Snow on peaks

Snow on peaks

Wednesday, March 23, 2011

Easter: The Time of the Drum


The bus from Chihuahua City to Creel was packed with people standing like sardines the whole time. It was the “local” run with starting and stopping for people on their way back home for Semana Santa. The mestizos were taking supplies home; the Tarahumara were taking wares to sell to tourists. The trip took closer to six hours and I was exhausted by the crowds—that was Tuesday.

Wednesday: The bus from Chihuahua City was due to leave Creel for Guachoche at noon but it arrived late, overcrowded, and over-heated in fact broken down and did not leave at all.

The young woman (girl) at the ticket counter had been brusque and downright rude to me when I tried to purchase a ticket. The bus driver and baggage handler both assured me that Estrella Blanca would send another bus.
As it turned out a slightly more demure ticket attendant refunded my money and drew me a map to the Red School Bus line. The family of “La Reina del los Buses” has enlarged their services to include a Guachoche run. Some 42 of us waited in a sandlot by the tracks for an hour and a half to crowd onto the little red bus. I tried to call Marta’s to tell Gabriel that I would arrive late in Rochiarchi but the phone (Marta’s) was out of service.
I sat beside a Tarahumara man on his way to Norogachi. We conversed sporadically along the way. I offered him a ride in Gabriel’s truck (which later would prove difficult with the taxi driver). When I arrived in Rochiarchi some two hours late Gabriel was there in his truck accompanied by his visiting son in law. The truck wouldn’t start of course until they added gasoline and came to an abrupt halt when it popped out of gear, but Gabriel used a wrench in lieu of a gear stick to get it running again. We drove to a small store in Rochiarchi where I bought cookies having not eaten since breakfast. Then we drove into the evening to Norogachi as the sun set in the sierras. The bon fires appeared on the mesas to mark the start of Semana Santa. It was good to see fires. At last the lights of Norogachi appeared.
We drove across the river and up the road to Marta’s. I was warmly greeted and ushered to my log cabin. Richard Speedy took the “hog,” my gear, around for me. The visiting ladies group from California hailed me as though I were a famous photographer and visiting dignitary. Just what the doctor ordered for a tired, emotional heap of me.
Santiago was glad to see me too and half way hoped I would have a “Beto” in my pocket with me — I did not. That was Wednesday.
Thursday I went to the plaza and Santiago took me to the place where the pasoleros would be painted. We met Antonio who is now THE TRUE BELIEVER. I had sold a portrait of Jesusita to Beto for $400 (the friendship discount) and so I brought Antonio $40 as the family’s share. Antonio was dressed in his Mate chine headdress and mask. I told him that I would like a portrait of him later. He agreed.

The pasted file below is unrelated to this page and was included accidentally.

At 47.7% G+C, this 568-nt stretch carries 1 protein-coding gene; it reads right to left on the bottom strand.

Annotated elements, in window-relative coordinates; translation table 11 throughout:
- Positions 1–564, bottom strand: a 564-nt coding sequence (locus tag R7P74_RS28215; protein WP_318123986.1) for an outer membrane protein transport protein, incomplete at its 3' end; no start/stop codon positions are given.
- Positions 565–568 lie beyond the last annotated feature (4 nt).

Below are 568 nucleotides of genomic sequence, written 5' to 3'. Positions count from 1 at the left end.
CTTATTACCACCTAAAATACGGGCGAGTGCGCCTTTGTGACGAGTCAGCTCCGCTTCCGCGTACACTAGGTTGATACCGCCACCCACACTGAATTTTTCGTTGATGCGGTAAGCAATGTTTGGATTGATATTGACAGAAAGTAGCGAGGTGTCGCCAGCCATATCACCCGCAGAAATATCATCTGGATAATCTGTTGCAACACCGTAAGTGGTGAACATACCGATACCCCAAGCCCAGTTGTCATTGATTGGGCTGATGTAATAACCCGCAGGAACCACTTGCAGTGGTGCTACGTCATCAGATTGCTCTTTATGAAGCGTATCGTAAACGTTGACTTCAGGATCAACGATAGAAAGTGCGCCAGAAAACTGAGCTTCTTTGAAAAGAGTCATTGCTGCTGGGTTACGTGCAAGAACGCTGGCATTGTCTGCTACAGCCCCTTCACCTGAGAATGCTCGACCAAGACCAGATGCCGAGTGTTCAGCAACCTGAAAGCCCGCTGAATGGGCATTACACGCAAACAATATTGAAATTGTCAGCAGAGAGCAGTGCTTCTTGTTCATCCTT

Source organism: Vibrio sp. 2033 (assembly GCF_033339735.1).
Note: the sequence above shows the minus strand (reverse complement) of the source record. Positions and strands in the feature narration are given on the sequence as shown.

The wind was way up, blowing sand and it was slightly chilly. That night was a  full moon, still, and cold.

Thursday Semana started building with a group of Pintos, the women, the Capitanes, and the statues of Jesus and Mary being carried back up into the pueblo along the 12 Stations of the Cross route. I did not follow but instead went into the Mission to wait for their entrance. My cameras were put up and out of view. My intention was to observe.

The sight of the procession entering was quite moving. The elders were surprised to see me there. I heard “who is that?” and a reply—“one of Santiago’s group”.

I left quietly when the opening mass was over.

The Drum marks the Beginning of the Mass
I returned later at dusk. More Tarahumara had gathered and I practiced low-light, campfire photography on the group of Pintos before returning to Marta’s for the night. There have been times like this one when the Raramuri drumming has so energized me that I am compelled to get out of my bed and go stand alone out-of-doors in the crisp night air and gaze up at the brilliant, star filled heavens. These are my most “alive” times. At these times all thoughts of sleep and fatigue disappear. I am lost in time carried away on the sounds of rapid drumming echoing off mesa walls. When I do finally return to my bed to warm myself under heaps of blankets, I sleep fitfully while drumming washes over my dreams like ocean waves. I awaken often in the night to listen and feel the energies of the earth rising as they are called forth by the drums. Energy courses through me and static electricity snaps and pops lighting the cabin as I stir beneath the covers. That is the only electricity in the house.  I have stepped back in time and I am home.
(To hear and see the night drumming, click this link)   Easter in Chihuahua


About 3:30 in the afternoon Santiago spied a group of men and boys by the bridge painting themselves and asked if I might photograph the painting for my documentation. I photographed freely and then took Polaroids "instantanias" and gave them to the Pintos.

Later in the afternoon Santiago takes me to the cemetery and shows me Jesusita’s grave site. We stand silently for a time remembering our friend. It is March 2005.

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